Bruegel’s Way to Calvary
According to art historians Giovanni Arpino and Piero Bianconi, there are more than 500 figures in the painting — that is, in addition to 40 horses, 20 birds and at least eight dogs. The oil panel is not small; Pieter Bruegel the Elder’s second largest work, Way to Calvary, measures about 4’ by 5½’. That’s a lot of life to cram onto a wooden board. Yet, except for a few clusters of silhouetted figures in the deep distance, every one of Bruegel’s people is an individual, and every expression, gesture and activity its own cog in the great mill wheel of life.
Continue reading ‘Lech Majewski Meets Bruegel on the Way to Calvary‘
Freddie Francis with a Mitchell BNC.
On the evening of March 26, 1990, cinematographer/director Freddie Francis made a brief but noteworthy speech on accepting his Academy Award for Glory. After a quick mention of producer Freddie Fields and director Ed Zwick, he said, “I’m only going to pick out one guy to thank, and that’s my wonderful operator, Gordon Hayman.” (Hayman’s name had been left off the film’s credits. He operated for Francis frequently from The French Lieutenant’s Woman to The Straight Story, Francis’ last assignment.)
The Innocents. From left: Director Jack Clayton, camera operator Ronnie Taylor and Freddie Francis.
The 72-year-old cinematographer concluded with, “And we’re available from September.” Both sentences were typical of the generous and indefatigable man who, though widely known as one of the greatest English cinematographers, also directed nearly two dozen features (plus television) between 1962 and 1989.
Continue reading ‘Freddie Francis and The Innocents‘
Rob Whitworth’s equipment
Passport? Check. Sneakers? Check? Ramen and espresso maker? Check. Oh, and a couple of Nikons with prime and zoom lenses, a tripod, the all-important ND filters for extended exposures, and a laptop loaded with After Effects.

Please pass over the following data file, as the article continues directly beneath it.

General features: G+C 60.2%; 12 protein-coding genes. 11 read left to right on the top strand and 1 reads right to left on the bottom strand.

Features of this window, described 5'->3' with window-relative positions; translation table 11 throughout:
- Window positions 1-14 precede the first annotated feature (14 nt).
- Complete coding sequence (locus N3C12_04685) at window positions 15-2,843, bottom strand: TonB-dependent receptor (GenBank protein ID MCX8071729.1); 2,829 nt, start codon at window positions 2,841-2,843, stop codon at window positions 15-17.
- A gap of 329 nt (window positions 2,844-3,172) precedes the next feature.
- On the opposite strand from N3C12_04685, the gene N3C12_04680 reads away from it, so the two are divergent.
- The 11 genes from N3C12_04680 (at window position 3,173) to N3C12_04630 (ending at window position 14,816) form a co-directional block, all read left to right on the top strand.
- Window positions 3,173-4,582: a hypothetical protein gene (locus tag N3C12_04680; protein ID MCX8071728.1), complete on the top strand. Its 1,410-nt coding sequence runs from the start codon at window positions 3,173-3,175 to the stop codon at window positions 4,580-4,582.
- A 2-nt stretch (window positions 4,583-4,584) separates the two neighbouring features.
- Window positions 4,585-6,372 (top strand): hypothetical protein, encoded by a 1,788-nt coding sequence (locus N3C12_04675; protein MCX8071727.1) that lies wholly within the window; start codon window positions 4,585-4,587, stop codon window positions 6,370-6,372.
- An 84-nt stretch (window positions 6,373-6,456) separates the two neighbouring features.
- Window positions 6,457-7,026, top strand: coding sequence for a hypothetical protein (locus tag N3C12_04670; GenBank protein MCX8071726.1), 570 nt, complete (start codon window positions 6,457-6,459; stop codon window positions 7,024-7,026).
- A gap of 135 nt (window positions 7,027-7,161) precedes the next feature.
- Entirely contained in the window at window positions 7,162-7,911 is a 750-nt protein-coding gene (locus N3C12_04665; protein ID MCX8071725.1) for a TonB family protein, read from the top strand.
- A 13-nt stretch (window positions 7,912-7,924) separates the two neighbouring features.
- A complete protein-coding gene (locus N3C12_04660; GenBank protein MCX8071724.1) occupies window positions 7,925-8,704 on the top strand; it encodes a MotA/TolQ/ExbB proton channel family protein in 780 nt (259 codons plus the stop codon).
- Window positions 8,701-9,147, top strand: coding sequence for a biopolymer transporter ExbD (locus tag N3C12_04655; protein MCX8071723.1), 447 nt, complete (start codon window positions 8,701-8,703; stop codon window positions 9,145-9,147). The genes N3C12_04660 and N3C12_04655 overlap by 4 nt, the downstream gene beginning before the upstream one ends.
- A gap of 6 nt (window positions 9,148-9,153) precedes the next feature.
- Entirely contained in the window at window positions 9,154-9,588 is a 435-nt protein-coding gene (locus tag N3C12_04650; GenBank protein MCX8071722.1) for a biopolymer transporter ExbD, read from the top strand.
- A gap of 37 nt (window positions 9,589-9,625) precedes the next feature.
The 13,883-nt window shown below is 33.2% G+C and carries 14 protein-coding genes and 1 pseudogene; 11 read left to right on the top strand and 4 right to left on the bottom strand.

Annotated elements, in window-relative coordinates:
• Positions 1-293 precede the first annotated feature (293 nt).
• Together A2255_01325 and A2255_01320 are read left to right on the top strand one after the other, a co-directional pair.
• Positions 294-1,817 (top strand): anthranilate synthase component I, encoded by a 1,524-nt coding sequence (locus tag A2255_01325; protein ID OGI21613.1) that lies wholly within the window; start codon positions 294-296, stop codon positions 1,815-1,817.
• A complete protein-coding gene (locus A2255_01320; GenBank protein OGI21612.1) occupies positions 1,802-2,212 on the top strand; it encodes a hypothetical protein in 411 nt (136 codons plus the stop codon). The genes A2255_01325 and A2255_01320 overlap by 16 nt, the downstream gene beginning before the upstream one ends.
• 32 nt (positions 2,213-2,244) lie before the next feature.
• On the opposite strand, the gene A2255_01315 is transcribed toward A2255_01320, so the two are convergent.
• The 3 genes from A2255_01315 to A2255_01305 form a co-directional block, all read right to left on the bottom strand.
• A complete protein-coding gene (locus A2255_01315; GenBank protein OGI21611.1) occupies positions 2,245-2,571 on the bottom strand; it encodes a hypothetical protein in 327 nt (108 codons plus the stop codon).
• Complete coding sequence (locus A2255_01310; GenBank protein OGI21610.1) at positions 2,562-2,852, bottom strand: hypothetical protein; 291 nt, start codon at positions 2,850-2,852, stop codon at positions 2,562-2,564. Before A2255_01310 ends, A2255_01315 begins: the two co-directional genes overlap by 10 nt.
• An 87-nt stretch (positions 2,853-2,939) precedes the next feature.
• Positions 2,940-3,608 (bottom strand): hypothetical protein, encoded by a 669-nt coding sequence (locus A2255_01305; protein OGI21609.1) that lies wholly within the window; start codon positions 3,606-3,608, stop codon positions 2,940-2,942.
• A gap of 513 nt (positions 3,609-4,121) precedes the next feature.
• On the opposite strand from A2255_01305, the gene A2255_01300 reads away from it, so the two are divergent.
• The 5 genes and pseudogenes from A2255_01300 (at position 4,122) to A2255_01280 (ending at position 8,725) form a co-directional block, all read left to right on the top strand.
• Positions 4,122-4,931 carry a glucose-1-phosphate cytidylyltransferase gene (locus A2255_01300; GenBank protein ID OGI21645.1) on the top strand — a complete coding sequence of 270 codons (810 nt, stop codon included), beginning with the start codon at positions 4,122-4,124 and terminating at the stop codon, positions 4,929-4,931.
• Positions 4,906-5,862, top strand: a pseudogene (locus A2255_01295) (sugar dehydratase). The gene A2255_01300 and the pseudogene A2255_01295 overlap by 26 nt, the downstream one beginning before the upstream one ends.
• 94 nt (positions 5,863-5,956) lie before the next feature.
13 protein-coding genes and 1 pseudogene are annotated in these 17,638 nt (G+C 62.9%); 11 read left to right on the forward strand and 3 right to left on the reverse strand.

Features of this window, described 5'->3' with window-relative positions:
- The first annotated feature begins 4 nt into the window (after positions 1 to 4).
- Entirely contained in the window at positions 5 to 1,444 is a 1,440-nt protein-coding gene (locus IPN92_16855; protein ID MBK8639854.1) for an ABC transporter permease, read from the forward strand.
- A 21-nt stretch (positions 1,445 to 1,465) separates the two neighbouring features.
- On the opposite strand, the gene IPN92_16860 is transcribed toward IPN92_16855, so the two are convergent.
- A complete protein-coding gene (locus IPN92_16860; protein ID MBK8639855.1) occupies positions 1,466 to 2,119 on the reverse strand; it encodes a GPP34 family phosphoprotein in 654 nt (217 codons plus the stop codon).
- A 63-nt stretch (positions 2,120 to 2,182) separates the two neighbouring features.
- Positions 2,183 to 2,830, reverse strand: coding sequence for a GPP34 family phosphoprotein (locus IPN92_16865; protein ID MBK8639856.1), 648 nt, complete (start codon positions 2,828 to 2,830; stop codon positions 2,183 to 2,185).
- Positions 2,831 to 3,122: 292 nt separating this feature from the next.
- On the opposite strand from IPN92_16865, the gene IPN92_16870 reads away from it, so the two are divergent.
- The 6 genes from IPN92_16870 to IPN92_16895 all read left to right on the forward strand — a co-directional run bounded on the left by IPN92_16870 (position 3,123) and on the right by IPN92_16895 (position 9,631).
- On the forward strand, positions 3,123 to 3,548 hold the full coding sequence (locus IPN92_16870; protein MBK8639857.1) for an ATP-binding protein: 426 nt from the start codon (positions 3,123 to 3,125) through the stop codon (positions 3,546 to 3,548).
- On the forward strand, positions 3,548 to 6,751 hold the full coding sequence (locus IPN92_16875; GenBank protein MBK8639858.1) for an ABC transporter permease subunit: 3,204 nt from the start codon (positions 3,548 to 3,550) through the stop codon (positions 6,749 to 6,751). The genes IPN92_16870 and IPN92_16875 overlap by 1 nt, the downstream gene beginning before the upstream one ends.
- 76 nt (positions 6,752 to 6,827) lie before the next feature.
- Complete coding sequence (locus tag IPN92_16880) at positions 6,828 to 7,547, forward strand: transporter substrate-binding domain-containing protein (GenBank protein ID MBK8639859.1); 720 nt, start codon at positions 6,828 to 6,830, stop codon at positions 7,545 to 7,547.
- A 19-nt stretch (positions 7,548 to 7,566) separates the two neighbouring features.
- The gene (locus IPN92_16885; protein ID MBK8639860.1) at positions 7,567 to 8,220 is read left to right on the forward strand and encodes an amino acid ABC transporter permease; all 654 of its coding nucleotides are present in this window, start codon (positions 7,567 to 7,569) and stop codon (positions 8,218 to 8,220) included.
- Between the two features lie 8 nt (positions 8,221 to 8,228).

Shanghai based time-lapse filmmaker Rob Whitworth is ready to hop on a plane to any of the world’s capital cities and take you on a dazzling tour of its vistas and the intricate patterns of its frenetic people and traffic.
Continue reading ‘Stop, Go, Stop, Go: Rob Whitworth and Time Lapse’
Unlike 405,399 of their fellow American servicemen (according to the Department of Veterans Affairs), John Ford, George Stevens, John Huston, William Wyler and Frank Capra did return from the trauma of the Second World War. But they were, like all of the “greatest generation” soldiers, profoundly changed by the experience.
Continue reading ‘Mark Harris: Five Came Back‘
A few weeks ago, I received a gracious comment from Austrian photographer Reiner Riedler on my recent post about his photographs of motion-picture print reels. I was disappointed that I had been unable to contact him directly for an interview because interviewing artists for these essays has been one of the payoffs of the writing.
Continue reading ‘A View from the Blog’